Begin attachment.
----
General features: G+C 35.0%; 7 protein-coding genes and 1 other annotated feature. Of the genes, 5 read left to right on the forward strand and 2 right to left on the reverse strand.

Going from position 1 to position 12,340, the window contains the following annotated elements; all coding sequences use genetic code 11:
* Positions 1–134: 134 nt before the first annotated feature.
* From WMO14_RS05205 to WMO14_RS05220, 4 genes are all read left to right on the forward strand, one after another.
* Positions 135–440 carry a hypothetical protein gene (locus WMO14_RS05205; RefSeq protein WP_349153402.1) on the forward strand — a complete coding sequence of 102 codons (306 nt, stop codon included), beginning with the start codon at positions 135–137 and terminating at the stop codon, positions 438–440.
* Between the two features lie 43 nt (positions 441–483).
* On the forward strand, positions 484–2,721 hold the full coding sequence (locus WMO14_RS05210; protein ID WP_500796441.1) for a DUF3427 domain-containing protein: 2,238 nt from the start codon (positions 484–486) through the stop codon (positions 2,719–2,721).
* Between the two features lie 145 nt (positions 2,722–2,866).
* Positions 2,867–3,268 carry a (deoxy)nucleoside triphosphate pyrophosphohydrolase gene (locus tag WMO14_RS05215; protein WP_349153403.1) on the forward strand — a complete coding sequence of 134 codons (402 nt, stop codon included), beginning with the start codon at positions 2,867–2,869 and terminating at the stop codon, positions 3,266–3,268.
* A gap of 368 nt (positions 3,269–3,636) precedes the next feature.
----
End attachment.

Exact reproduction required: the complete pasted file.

General features: G+C 35.0%; 7 protein-coding genes and 1 other annotated feature. Of the genes, 5 read left to right on the forward strand and 2 right to left on the reverse strand.

Going from position 1 to position 12,340, the window contains the following annotated elements; all coding sequences use genetic code 11:
* Positions 1–134: 134 nt before the first annotated feature.
* From WMO14_RS05205 to WMO14_RS05220, 4 genes are all read left to right on the forward strand, one after another.
* Positions 135–440 carry a hypothetical protein gene (locus WMO14_RS05205; RefSeq protein WP_349153402.1) on the forward strand — a complete coding sequence of 102 codons (306 nt, stop codon included), beginning with the start codon at positions 135–137 and terminating at the stop codon, positions 438–440.
* Between the two features lie 43 nt (positions 441–483).
* On the forward strand, positions 484–2,721 hold the full coding sequence (locus WMO14_RS05210; protein ID WP_500796441.1) for a DUF3427 domain-containing protein: 2,238 nt from the start codon (positions 484–486) through the stop codon (positions 2,719–2,721).
* Between the two features lie 145 nt (positions 2,722–2,866).
* Positions 2,867–3,268 carry a (deoxy)nucleoside triphosphate pyrophosphohydrolase gene (locus tag WMO14_RS05215; protein WP_349153403.1) on the forward strand — a complete coding sequence of 134 codons (402 nt, stop codon included), beginning with the start codon at positions 2,867–2,869 and terminating at the stop codon, positions 3,266–3,268.
* A gap of 368 nt (positions 3,269–3,636) precedes the next feature.